DC Studio Keeps Master Harold Going Through March 5

News   DC Studio Keeps Master Harold Going Through March 5 One of Athol Fugard's most celebrated dramas, Master Harold...and the Boys, has been well-received in its current revival at Washington DC's Studio Theatre. Part of the company's "Millennium Project: Part Two" series, Fugard's South African classic, directed by Thomas W. Jones II, ends its twice-extended run March 5. The show began previews Jan. 5 and opened Jan. 9 for a run that was initially to end Feb. 13 and then again Feb. 20.

One of Athol Fugard's most celebrated dramas, Master Harold...and the Boys, has been well-received in its current revival at Washington DC's Studio Theatre. Part of the company's "Millennium Project: Part Two" series, Fugard's South African classic, directed by Thomas W. Jones II, ends its twice-extended run March 5. The show began previews Jan. 5 and opened Jan. 9 for a run that was initially to end Feb. 13 and then again Feb. 20.

Master Harold, set in the 1950s, tells a semi-autobiographical story of a young boy's relationship with two black men employed by the boy's family. The men serve as the child's teachers and confidantes, until the young man, troubled by his unresponsive family, impulsively vents his anger on the innocent employees.

According to a press release from Studio Theatre, the playwright himself had a similar relationship with Sam Semela, who worked in Fugard's mother's tearoom. After a rare argument, young Fugard spit in Semela's face -- an act that would haunt him for years to come and eventually serve as the basis for the crisis in Master Harold.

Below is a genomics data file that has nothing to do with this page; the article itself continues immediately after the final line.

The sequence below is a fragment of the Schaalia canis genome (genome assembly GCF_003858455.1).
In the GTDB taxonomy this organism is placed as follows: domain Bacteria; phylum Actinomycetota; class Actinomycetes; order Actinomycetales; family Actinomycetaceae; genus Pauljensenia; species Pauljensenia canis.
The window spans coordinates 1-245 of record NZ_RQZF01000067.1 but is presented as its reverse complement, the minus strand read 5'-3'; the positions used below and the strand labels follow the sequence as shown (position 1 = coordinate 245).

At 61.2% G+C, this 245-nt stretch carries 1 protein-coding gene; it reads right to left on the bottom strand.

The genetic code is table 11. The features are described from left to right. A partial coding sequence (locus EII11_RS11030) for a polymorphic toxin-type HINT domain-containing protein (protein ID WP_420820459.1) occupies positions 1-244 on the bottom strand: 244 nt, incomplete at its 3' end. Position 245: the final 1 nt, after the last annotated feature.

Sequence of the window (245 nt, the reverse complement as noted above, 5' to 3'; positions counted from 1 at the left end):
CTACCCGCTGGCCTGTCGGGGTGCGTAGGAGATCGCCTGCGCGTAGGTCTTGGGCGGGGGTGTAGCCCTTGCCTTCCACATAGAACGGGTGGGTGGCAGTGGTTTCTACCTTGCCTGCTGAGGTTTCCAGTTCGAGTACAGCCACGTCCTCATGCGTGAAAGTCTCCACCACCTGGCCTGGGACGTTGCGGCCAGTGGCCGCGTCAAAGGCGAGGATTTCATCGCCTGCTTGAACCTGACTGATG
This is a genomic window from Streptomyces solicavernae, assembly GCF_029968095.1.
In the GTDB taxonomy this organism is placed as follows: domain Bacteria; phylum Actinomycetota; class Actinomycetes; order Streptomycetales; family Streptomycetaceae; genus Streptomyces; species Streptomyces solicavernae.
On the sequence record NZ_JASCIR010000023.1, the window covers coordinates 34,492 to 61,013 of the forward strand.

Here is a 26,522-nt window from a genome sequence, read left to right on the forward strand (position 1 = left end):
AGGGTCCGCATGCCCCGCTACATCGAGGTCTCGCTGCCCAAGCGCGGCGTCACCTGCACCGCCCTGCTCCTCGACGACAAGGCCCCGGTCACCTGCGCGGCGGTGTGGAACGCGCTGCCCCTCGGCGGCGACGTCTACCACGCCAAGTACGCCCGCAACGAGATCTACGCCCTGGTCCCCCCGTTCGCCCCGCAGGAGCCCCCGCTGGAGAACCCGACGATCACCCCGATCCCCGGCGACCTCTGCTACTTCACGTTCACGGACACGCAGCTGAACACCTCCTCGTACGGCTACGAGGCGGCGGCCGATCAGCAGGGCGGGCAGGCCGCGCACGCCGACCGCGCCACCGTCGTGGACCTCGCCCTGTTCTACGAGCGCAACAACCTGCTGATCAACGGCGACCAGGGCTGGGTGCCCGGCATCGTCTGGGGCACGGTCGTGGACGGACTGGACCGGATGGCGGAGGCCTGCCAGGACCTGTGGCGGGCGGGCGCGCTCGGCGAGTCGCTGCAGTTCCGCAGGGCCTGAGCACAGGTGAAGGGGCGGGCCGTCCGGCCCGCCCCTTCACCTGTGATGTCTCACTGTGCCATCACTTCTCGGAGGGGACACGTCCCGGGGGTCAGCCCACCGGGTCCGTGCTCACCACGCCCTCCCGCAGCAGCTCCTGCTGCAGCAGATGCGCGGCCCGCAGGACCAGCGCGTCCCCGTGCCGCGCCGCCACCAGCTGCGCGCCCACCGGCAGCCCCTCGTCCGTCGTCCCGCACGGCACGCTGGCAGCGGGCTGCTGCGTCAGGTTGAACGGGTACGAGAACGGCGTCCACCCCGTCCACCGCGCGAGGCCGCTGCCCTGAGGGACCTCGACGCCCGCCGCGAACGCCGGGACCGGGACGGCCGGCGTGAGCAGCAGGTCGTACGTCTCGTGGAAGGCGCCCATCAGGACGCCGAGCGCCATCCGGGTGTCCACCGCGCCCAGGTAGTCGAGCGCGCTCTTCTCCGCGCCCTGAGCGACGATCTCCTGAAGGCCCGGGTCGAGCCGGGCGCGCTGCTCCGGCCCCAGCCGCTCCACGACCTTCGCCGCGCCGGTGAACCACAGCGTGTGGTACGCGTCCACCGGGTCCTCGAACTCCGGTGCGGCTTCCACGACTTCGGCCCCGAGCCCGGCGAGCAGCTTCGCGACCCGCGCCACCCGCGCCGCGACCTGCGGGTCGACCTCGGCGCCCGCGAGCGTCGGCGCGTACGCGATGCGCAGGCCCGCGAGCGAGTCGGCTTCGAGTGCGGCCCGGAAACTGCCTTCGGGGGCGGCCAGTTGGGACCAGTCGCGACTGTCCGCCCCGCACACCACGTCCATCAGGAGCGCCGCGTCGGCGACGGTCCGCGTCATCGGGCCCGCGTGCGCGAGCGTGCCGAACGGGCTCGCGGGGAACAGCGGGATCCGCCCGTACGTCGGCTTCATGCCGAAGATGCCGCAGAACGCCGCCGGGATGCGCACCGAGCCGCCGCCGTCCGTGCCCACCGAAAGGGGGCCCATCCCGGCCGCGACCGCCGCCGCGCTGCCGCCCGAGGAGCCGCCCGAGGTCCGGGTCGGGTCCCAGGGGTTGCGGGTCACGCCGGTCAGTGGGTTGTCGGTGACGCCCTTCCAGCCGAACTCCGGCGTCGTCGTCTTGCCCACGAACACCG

Other plays by Fugard include: The Blood Knot (1961), Boesman and Lena (1969), Road to Mecca, Valley Song and his most recent, The Captain's Tiger. Master Harold was first produced at Yale Rep in March 1982 and reached Broadway later that year.

Fugard himself was born of mixed race, having an Afrikaaner mother and Irish-Huguenot father. In his thirty-something years of playwriting, he's had the opportunity to expose a large public to the tense racial environment in South Africa during the years of Apartheid. Fugard and actor Zakes Mokae were arrested during the Johannesburg premiere of Blood Knot, with severe censorship laws passed prohibiting racially-mixed casts because of that play. Steven Eskay (Harold), James Brown Orleans (Sam) and Michael Anthony Williams (Willie) star in Master Harold, which is designed by Daniel Conway (set), Robin Stapely (costumes), Michael Giannitti (lighting) and Tony Angelini (sound).

Fugard's Master Harold...and the Boys plays at Seattle's Studio Theatre Jan. 5-Feb. 20. For tickets ($12) or more information call (202) 332-3300.

Up next will be the solo drama, Another American: Asking and Telling, starting May 1.

-- By David Lefkowitz